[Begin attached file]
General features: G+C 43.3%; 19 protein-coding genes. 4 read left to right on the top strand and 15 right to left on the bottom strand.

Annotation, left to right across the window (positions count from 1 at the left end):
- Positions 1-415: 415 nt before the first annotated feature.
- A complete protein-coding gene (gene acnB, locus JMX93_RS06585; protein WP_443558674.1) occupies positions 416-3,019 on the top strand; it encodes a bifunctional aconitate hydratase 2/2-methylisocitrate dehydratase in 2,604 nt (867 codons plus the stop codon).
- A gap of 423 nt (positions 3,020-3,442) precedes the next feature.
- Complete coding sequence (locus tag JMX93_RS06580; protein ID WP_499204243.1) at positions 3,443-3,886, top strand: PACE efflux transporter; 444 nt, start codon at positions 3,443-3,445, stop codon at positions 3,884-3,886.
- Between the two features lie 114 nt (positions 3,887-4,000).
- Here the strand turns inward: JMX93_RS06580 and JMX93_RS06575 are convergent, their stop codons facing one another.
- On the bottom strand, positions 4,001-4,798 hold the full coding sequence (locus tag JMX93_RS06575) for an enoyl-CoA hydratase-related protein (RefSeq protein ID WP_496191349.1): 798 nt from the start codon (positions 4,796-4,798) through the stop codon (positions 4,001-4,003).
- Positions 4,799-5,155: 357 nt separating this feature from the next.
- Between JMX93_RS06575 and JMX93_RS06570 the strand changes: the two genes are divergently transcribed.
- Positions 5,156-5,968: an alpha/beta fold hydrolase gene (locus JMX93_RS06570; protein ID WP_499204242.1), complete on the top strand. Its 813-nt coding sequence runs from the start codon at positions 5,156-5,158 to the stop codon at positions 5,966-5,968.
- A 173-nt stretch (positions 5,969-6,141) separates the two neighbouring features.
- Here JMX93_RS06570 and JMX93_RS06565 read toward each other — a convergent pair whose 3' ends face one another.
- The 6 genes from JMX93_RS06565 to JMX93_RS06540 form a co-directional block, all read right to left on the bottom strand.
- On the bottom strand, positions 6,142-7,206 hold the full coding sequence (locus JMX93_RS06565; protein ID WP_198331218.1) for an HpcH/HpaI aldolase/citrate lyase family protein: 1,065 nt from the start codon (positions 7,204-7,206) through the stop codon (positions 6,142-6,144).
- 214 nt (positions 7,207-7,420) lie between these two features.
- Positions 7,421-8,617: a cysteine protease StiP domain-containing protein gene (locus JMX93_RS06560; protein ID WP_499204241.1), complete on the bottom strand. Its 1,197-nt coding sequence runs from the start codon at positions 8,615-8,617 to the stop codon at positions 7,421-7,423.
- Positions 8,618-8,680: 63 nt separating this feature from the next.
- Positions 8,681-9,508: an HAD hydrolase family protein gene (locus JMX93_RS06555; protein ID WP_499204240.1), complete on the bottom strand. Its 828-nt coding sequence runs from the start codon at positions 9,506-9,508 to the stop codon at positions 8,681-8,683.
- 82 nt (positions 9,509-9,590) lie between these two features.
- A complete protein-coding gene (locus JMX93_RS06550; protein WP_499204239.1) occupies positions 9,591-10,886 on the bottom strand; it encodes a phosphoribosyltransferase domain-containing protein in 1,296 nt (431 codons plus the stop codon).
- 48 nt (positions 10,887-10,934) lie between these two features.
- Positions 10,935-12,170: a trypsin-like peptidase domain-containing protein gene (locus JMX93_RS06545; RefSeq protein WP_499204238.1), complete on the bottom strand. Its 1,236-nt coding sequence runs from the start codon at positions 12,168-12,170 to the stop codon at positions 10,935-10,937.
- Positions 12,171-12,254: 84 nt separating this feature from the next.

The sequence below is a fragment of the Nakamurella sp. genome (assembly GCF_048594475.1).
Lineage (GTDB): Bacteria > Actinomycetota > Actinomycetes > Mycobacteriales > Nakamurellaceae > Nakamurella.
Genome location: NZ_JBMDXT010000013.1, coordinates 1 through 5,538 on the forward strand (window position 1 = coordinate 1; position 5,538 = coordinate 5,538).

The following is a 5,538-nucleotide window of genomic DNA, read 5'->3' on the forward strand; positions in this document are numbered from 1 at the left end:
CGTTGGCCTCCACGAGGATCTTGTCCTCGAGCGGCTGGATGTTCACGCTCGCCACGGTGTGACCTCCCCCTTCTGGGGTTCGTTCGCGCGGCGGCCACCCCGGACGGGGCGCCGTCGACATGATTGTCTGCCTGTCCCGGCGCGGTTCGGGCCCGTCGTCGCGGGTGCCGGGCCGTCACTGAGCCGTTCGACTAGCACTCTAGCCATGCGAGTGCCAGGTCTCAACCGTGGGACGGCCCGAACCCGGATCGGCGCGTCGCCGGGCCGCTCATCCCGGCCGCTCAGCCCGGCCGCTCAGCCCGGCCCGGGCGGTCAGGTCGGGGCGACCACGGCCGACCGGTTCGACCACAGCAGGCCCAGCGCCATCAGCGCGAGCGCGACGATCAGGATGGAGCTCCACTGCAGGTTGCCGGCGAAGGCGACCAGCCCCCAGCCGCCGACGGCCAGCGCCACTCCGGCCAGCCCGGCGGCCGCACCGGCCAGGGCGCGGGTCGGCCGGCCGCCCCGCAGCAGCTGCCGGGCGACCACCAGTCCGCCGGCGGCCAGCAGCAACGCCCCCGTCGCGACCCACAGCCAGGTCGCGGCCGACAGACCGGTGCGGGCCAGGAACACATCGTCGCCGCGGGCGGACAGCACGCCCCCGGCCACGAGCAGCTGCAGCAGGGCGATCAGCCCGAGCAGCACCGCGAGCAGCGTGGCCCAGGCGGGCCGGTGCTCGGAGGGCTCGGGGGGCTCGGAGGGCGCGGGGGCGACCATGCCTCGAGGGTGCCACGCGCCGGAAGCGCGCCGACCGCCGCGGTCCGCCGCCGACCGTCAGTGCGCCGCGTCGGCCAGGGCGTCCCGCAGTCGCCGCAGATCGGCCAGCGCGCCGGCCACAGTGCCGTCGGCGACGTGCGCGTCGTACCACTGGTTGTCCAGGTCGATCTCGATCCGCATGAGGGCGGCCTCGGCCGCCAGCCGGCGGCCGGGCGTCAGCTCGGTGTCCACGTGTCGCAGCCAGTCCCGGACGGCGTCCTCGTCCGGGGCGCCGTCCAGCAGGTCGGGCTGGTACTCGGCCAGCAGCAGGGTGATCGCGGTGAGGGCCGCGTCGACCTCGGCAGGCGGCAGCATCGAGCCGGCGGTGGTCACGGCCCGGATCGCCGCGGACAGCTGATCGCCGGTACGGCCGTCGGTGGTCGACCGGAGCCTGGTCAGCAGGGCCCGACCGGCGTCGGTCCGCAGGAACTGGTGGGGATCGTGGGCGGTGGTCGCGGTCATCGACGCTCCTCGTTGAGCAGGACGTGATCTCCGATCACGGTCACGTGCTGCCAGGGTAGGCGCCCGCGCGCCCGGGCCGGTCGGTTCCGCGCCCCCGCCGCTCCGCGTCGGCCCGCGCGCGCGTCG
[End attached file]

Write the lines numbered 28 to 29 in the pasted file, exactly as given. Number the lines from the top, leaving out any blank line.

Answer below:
Genome location: NZ_JBMDXT010000013.1, coordinates 1 through 5,538 on the forward strand (window position 1 = coordinate 1; position 5,538 = coordinate 5,538).

The following is a 5,538-nucleotide window of genomic DNA, read 5'->3' on the forward strand; positions in this document are numbered from 1 at the left end: